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Mental Health Career Panel

Hosted by the Department of Psychology

Want a career in mental health, but not sure which one?

Want to do therapy, but not sure what training you need?

Come learn about the experiences of former MU psychology students working in mental health.

You will hear from a Licensed Clinical Social Worker, a Licensed Professional Counselor in Private Practice, a Clinical Psychologist at the Federal Correctional Complex and a Psychologist in Pediatric Neuropsychology.

Mental Health Career Panel
Hosted by the Department of Psychology
Wednesday March 23, 2022
8:00 – 9:00 p.m. EST
Presented on Zoom: Zoom Access Link

For more information, please contact Dr. Natalie Ciarocco at nciarocc@monmouth.edu.

The Inaugural Julian Francis Abele ‘Out of the Shadows’ Public History Symposium

Promotional Banner Image for Inaugural Julian Francis Abele Symposium

Click or tap for information and registration

Please join us on Tuesday, December 14, 2021 for the inaugural Julian Francis Abele “Out of the Shadows” Virtual Public History Symposium.

This event, which is being presented virtually on Zoom from 9 a.m. to 2:15 p.m., is named in honor of pioneering African American architect Julian Francis Abele, who contributed greatly to the design of Monmouth University’s Great Hall (previously known as both Shadow Lawn and Wilson Hall).

Our first annual keynote speaker will be Dreck Spurlock Wilson, author of Julian Abele, Architect and the Beaux Arts. A number of other presenters will then speak about their work, with plenty of time allocated for questions and answers.

Please feel free to come and go throughout the day as your schedule allows. The symposium will be a welcoming place for public history practitioners at all levels, established and emerging scholars, and graduate and undergraduate students to share their public history work on individuals or groups in history whose legacies have been purposefully or inadvertently suppressed, overshadowed, or underappreciated.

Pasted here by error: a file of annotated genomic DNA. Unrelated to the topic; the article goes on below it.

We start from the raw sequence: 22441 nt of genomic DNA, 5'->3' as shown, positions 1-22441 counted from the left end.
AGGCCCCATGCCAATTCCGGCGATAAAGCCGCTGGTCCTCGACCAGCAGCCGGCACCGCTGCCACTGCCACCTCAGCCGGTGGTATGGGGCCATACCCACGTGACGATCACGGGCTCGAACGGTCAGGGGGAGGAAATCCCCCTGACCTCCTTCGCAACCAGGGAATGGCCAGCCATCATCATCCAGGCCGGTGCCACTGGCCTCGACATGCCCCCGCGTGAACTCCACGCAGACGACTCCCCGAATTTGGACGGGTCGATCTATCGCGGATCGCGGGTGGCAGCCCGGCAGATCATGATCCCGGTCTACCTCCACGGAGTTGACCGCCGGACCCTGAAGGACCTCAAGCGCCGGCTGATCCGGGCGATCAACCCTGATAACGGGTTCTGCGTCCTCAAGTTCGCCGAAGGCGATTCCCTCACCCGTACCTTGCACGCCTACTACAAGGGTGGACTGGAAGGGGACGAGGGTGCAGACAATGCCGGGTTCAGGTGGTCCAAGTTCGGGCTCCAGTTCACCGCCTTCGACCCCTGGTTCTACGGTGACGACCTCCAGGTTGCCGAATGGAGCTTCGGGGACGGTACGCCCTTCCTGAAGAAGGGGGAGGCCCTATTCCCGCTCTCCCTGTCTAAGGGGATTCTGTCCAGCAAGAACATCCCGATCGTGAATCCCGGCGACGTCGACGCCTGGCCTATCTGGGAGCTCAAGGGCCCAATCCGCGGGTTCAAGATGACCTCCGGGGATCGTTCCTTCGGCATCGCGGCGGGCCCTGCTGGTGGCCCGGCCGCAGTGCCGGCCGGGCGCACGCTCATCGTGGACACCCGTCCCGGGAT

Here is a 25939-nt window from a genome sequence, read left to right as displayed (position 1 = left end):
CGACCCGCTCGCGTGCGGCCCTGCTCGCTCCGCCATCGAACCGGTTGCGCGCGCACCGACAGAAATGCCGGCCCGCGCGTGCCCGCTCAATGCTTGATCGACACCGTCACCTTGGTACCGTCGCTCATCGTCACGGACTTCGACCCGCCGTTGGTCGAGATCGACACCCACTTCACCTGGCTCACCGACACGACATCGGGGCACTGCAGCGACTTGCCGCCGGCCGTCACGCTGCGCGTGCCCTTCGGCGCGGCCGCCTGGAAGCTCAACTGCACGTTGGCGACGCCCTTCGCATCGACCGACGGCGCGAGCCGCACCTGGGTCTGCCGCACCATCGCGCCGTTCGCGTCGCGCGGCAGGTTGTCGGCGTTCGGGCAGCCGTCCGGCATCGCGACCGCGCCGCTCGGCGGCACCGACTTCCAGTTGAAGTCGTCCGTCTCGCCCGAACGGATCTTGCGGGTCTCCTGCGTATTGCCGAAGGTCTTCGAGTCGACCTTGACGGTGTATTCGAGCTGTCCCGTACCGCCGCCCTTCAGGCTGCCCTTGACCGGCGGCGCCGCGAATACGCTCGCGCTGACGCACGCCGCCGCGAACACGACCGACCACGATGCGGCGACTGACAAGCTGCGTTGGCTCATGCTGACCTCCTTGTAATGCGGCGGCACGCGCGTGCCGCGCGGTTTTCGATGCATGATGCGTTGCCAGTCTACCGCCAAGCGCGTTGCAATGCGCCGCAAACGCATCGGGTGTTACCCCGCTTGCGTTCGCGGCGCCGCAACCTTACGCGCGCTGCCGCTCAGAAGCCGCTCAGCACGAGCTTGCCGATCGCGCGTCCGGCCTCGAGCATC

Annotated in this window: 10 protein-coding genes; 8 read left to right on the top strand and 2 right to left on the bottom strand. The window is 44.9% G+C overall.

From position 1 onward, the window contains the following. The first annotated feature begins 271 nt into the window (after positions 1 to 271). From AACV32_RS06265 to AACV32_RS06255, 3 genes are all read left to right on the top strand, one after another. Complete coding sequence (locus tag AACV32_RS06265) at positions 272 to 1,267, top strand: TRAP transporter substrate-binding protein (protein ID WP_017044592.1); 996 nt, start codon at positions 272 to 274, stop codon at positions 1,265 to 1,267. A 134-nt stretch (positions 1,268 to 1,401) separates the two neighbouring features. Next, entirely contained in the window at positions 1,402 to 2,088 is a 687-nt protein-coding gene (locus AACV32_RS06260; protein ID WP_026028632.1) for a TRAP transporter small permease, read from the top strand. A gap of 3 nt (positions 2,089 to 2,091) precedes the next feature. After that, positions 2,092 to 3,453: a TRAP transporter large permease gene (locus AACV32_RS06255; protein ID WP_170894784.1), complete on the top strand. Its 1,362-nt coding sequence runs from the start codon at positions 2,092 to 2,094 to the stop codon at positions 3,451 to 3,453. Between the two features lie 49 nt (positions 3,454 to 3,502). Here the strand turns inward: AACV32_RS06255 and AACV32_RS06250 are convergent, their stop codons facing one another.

The symposium is open to the public with no cost for presenters and attendees alike.

Please use the available link for complete program information and online registration.

Fall 2021 History Senior Seminar

Photo of Statue of Liberty with American flag in the background: click or tap image to visit the Fall 2021 History Senior Seminar web site

Click or tap image to access Fall 2021 History Senior Seminar web site

The Department of History and Anthropology invite you to share their students’ impressive research work with their friends and family, faculty, and the greater MU student body.

This year our student presentations will be given in person in Anacon Hall Rooms A and B in addition to being videoconferenced on Zoom.

Please visit our Fall 2021 History Senior Seminar web page for information and online access to the event. To access any presentation, please click on the associated link to the Anacon room in which the presentation is being held. Each room you enter will open in a browser window and all you have to do is close the browser window to leave the room. You may attend as many presentations as you like included in the schedule.